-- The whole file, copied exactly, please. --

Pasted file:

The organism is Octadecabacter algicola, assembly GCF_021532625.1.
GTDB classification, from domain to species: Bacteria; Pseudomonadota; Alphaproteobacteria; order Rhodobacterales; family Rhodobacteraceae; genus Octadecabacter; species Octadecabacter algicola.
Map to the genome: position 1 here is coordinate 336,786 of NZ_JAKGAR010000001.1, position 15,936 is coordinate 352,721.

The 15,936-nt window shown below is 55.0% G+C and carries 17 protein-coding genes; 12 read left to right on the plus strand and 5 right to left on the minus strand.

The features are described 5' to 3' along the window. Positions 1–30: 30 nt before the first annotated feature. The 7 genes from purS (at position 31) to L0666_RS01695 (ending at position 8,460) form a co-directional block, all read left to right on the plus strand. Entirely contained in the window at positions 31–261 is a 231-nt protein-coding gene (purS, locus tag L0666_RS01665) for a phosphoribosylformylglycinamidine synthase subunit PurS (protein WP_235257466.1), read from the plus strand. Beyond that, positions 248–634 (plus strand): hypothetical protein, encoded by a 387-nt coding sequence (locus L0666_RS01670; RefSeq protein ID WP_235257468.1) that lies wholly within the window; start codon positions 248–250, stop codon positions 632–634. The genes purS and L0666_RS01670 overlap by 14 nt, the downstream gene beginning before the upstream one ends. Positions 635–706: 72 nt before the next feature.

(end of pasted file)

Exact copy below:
The organism is Octadecabacter algicola, assembly GCF_021532625.1.
GTDB classification, from domain to species: Bacteria; Pseudomonadota; Alphaproteobacteria; order Rhodobacterales; family Rhodobacteraceae; genus Octadecabacter; species Octadecabacter algicola.
Map to the genome: position 1 here is coordinate 336,786 of NZ_JAKGAR010000001.1, position 15,936 is coordinate 352,721.

The 15,936-nt window shown below is 55.0% G+C and carries 17 protein-coding genes; 12 read left to right on the plus strand and 5 right to left on the minus strand.

The features are described 5' to 3' along the window. Positions 1–30: 30 nt before the first annotated feature. The 7 genes from purS (at position 31) to L0666_RS01695 (ending at position 8,460) form a co-directional block, all read left to right on the plus strand. Entirely contained in the window at positions 31–261 is a 231-nt protein-coding gene (purS, locus tag L0666_RS01665) for a phosphoribosylformylglycinamidine synthase subunit PurS (protein WP_235257466.1), read from the plus strand. Beyond that, positions 248–634 (plus strand): hypothetical protein, encoded by a 387-nt coding sequence (locus L0666_RS01670; RefSeq protein ID WP_235257468.1) that lies wholly within the window; start codon positions 248–250, stop codon positions 632–634. The genes purS and L0666_RS01670 overlap by 14 nt, the downstream gene beginning before the upstream one ends. Positions 635–706: 72 nt before the next feature.